Parasitology Research

, Volume 115, Issue 4, pp 1567–1572 | Cite as

Schistosoma haematobium in Guinea-Bissau: unacknowledged morbidity due to a particularly neglected parasite in a particularly neglected country

  • Monica C. Botelho
  • Ana Machado
  • André Carvalho
  • Manuela Vilaça
  • Orquídea Conceição
  • Fernanda Rosa
  • Helena Alves
  • Joachim Richter
  • Adriano Agostinho Bordalo
Original Paper


Schistosomiasis is the major neglected tropical helminthic disease worldwide. Current knowledge on the epidemiology of schistosomiasis in Guinea-Bissau is scarce and regarding to the absence of Schistosoma haematobium (S.h.). Therefore, a pilot study was undertaken to assess the prevalence and morbidity due to S.h. infection in randomly selected 90 children and adolescents aged 6 to 15 years. Prevalence of S.h. infection was 20.00 % (18/90). Microhematuria was observed in 61.11 % (11/18) of S.h.-egg-excreting vs. 37.50 % (27/72) of non-S.h.-egg-excreting children p ≤ 0.01. Body mass index (BMI) was less than 15 kg/m2 in 52/90 (57.78 %) of all children and adolescents, but this proportion increased to 66.67 % (12/18) in S.h.-infected children who were more frequently stunted and wasted than in non-infected children. The mean weight-for-age Z score (WAZ) was reduced in S.h. infected as compared to non-infected children (−1.48 ± 1.08 SD vs. −0.80 ± 1.11 SD; p ≤ 0.01). To our knowledge, this is the first epidemiologic report on S. haematobium infection in Guinea-Bissau since 22 years. Even in this relatively small study sample, it appears that S. haematobium, besides the well-known symptoms such as hematuria, leads to significant, albeit commonly unacknowledged morbidity such as stunting and wasting. These observations underscore the notion that this vulnerable but neglected population urgently needs to be targeted for implementation of measures for treatment and control.


Schistosomiasis Schistosoma haematobium Guinea-Bissau Hematuria Stunting wasting Nutrition status Unacknowledged morbidity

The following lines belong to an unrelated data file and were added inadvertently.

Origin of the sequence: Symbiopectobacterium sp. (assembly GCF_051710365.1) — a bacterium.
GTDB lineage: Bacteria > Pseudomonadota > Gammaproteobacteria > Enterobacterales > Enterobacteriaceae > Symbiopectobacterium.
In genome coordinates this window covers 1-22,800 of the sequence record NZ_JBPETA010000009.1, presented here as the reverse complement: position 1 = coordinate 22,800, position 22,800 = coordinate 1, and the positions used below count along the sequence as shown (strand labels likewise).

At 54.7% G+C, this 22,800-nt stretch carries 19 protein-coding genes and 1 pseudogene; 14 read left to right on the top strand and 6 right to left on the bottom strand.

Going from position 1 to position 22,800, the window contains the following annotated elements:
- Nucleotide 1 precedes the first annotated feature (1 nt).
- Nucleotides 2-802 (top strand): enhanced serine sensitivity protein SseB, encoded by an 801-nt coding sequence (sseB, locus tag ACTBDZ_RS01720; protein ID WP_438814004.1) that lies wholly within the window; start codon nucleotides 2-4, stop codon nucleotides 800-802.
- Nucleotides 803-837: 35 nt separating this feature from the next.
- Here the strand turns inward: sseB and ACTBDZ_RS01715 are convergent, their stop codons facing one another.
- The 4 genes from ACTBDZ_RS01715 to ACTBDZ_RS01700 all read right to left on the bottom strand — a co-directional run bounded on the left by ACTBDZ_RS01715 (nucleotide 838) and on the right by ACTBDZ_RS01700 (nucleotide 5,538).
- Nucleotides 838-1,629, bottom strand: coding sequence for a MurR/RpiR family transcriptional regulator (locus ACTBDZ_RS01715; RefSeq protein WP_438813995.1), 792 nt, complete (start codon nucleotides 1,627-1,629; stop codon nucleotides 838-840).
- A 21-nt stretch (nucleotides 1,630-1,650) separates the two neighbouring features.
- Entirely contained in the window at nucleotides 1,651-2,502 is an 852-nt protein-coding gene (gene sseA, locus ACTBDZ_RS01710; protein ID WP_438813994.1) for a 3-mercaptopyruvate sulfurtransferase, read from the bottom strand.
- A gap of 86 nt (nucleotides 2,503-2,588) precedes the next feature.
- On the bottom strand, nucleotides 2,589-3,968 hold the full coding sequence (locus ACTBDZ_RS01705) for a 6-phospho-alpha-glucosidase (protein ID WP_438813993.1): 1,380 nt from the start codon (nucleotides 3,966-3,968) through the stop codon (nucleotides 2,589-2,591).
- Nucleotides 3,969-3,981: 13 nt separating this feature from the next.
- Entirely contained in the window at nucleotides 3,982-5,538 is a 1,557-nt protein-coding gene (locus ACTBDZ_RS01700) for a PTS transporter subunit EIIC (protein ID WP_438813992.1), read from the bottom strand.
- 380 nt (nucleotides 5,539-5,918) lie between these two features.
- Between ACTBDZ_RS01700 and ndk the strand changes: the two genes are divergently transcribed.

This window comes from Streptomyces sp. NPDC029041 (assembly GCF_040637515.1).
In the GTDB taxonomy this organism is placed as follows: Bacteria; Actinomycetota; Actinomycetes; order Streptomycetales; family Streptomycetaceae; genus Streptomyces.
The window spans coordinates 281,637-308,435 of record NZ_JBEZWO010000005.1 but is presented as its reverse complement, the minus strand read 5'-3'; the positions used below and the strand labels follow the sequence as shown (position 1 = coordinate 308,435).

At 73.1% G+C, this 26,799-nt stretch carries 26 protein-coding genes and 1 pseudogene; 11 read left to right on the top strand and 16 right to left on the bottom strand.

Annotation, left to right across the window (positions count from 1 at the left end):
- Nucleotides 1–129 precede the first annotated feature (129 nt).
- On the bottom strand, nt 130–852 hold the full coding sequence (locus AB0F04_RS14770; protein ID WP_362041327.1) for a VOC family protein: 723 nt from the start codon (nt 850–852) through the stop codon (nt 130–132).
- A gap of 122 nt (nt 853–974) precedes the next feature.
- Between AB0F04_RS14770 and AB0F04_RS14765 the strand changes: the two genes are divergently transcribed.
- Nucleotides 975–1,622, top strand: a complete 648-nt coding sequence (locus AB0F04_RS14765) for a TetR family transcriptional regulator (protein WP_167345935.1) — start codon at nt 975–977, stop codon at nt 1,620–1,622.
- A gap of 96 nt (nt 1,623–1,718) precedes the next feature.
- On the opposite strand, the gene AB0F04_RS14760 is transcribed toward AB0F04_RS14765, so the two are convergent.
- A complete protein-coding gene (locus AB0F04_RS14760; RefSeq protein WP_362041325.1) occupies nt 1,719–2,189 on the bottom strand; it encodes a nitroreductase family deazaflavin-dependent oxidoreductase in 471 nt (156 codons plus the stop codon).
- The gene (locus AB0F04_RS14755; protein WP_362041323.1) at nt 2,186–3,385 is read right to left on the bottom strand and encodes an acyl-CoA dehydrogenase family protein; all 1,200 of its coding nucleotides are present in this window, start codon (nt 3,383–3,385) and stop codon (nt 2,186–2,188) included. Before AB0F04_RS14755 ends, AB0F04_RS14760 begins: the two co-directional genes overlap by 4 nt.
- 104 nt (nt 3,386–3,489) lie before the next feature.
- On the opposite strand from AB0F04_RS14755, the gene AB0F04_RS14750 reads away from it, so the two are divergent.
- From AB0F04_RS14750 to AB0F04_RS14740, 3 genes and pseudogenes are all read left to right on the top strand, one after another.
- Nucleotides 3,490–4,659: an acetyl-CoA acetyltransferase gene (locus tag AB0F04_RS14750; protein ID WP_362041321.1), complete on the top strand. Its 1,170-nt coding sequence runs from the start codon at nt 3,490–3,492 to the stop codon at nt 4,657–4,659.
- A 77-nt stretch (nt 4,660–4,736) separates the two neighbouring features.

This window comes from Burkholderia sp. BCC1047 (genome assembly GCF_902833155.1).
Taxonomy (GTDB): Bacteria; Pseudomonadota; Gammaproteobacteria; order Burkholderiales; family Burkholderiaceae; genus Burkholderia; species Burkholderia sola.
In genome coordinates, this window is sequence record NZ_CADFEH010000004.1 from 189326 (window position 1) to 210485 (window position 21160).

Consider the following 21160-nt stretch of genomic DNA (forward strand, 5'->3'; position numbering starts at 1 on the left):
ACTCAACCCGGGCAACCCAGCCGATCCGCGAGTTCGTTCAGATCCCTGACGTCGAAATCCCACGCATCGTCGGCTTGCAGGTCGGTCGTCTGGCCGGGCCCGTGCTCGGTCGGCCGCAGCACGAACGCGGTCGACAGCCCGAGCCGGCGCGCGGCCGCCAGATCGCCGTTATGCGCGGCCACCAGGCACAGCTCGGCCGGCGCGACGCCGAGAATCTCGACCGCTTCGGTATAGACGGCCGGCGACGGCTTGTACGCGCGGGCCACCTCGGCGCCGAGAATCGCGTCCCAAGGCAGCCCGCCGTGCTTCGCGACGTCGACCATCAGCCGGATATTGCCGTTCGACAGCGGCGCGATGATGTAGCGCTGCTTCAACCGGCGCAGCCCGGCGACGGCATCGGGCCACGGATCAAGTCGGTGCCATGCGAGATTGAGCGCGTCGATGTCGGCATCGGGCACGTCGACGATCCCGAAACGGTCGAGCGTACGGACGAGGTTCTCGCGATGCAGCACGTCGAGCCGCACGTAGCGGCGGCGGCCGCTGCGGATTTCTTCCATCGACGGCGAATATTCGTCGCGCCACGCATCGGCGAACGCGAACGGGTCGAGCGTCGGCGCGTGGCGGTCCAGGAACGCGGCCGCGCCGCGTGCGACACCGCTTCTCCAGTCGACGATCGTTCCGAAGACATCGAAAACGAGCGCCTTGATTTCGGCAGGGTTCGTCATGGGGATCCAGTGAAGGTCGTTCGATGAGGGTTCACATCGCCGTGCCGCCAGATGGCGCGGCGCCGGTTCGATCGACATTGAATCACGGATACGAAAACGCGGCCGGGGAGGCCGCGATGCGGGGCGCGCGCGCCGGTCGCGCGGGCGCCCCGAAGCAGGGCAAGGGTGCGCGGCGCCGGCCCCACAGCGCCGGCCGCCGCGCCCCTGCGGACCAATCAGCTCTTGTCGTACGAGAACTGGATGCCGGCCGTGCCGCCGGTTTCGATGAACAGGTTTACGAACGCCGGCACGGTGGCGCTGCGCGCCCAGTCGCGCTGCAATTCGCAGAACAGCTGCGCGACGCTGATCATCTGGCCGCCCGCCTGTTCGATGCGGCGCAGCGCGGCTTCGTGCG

We would like to show our deepest appreciation to the children who participated in this study and their parents.

We would like to express our gratitude to Prof. Maria Elena Bottazzi for critically reading the paper.

MCB and HA thank Fundação Professor Ernesto Morais for funding.

The fieldwork was partially funded by AAB personal funds and by a grant to AAB from the Portuguese Fundação para a Ciência e Tecnologia Agency [PTDC/AAC-CLI/1035392008]. The agency had no involvement in the study design. The NGO Aida provided ground transportation in Guinea-Bissau and its local Director Mr. Adulai Embalo was instrumental in providing contacts with local authorities.

Compliance with ethical standards

Ethical standards

This research was carried out in compliance with the Helsinki Declaration and with the approval of the Executive Board of the Institute of Biomedical Sciences Abel Salazar of Porto University.

Conflict of interests

The authors declare that there is no conflict of interests regarding the publication of this article.

Informed consent

Having in mind the organization of the country society, the peculiarities relative to ethnic groups of each area and the difficulties of communication in local languages (Portuguese, the official language is not universally spoken, neither the Guinea-Bissau Creole), the field research team (AAB, AM, AC) cooperated with local communities, and community and/or local religious leaders who explained the purposes of the study to the children’s parents, and obtained their informed consent. This research was carried out in compliance with the Helsinki Declaration and with the approval of the Executive Board of the Institute of Biomedical Sciences Abel Salazar of Porto University.


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Copyright information

© Springer-Verlag Berlin Heidelberg 2016

Authors and Affiliations

  • Monica C. Botelho
    • 1
    • 2
  • Ana Machado
    • 3
  • André Carvalho
    • 4
  • Manuela Vilaça
    • 1
  • Orquídea Conceição
    • 1
  • Fernanda Rosa
    • 5
  • Helena Alves
    • 1
  • Joachim Richter
    • 6
  • Adriano Agostinho Bordalo
    • 3
  1. 1.INSA, National Institute of HealthPortoPortugal
  2. 2.IPATIMUP/I3S, Institute of Pathology and Molecular Immunology/Instituto de Investigação e Inovaçãoda Universidade do PortoPortoPortugal
  3. 3.Laboratory of Hydrobiology and Ecology, Institute of Biomedical Sciences (ICBAS)University of PortoPortoPortugal
  4. 4.Division of Endocrinology, Diabetes and MetabolismHospital Santo Antonio–Centro Hospitalar do Porto (CHP)PortoPortugal
  5. 5.IICT, Instituto de Investigação Científica TropicalLisbonPortugal
  6. 6.Tropical Medicine Unit, Department for Gastroenterology, Hepatology and Infectious Diseases, Medical FacultyHeinrich-Heine UniversityDüsseldorfGermany

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